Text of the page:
In Engineering Dynamics, the plaintiff sought copyright protection of computer manuals and data cards associated with its software. Id. at 1339. Our discussion of the data cards is the more helpful part of the opinion for this case. The data cards provided input formats to use in categorizing data such that a computer program could utilize that data. Id. at 1339–40. The plaintiff alleged copying of its input formats. Id. at 1339. The plaintiff claimed that its copyrightable work was “several dozen input formats taken together ․ because they represent but one of many ways of expressing a mode of computerized structural analysis.” Id. at 1342. We concluded that the nonliteral elements of input formats were copyrightable as expressive and did not fall under Section 102(b)'s “useful article exception.” Id. at 1341–42. We noted at the time that the “[c]ourt decisions are, generously described, in a state of creative ferment concerning the methods by which nonliteral elements of computer programs may be identified and analyzed for copyrightability.” Id. at 1341.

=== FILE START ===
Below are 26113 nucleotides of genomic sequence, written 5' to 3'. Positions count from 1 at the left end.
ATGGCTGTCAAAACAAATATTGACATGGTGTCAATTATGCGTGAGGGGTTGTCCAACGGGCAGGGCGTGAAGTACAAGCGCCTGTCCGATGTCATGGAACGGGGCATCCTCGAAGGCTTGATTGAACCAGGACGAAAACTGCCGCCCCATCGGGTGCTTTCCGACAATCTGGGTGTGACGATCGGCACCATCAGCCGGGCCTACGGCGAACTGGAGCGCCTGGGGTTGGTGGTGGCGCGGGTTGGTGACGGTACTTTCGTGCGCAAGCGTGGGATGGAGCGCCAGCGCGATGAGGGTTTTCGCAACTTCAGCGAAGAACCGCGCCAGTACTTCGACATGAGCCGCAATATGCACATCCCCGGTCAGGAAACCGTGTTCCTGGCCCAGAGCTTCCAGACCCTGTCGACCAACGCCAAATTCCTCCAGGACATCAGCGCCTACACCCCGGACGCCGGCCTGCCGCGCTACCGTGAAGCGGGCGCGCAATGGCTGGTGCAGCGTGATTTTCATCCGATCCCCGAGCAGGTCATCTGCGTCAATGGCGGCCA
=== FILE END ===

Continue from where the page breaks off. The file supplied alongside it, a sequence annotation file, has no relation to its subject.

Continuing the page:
The crucial distinguishing fact between Engineering Dynamics and this case is that even at its broadest point Engineering Dynamics is about software. The current case contains plausible allegations that extend beyond software. For example, one part of GlobeRanger's petiton alleges that “Defendants could see how GlobeRanger went about actually deploying on site, how it set up its readers, how it tagged its product, how it incorporated business process into the design of the warehouse, and how it had trained sailors.”
We use two examples to show how seemingly analogous cases are still limited to specific expressions of computer programs and their nonliteral elements. One example is a data input card discussed in Engineering Dynamics. Data cards were essential in order for the computer program to be able to read the inputs and were protected under the copyright: “functional interfaces that directly teach or guide the user's independent decisions are more expressive than functional interfaces that lack these qualities.” Id. at 1339.